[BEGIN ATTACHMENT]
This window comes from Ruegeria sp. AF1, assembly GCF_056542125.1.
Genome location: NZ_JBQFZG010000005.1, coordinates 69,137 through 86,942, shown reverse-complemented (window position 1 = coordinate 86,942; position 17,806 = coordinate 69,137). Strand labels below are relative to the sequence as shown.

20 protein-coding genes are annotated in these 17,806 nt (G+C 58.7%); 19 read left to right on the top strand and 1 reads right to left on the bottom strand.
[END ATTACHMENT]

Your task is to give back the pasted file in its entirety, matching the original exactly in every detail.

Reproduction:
This window comes from Ruegeria sp. AF1, assembly GCF_056542125.1.
Genome location: NZ_JBQFZG010000005.1, coordinates 69,137 through 86,942, shown reverse-complemented (window position 1 = coordinate 86,942; position 17,806 = coordinate 69,137). Strand labels below are relative to the sequence as shown.

20 protein-coding genes are annotated in these 17,806 nt (G+C 58.7%); 19 read left to right on the top strand and 1 reads right to left on the bottom strand.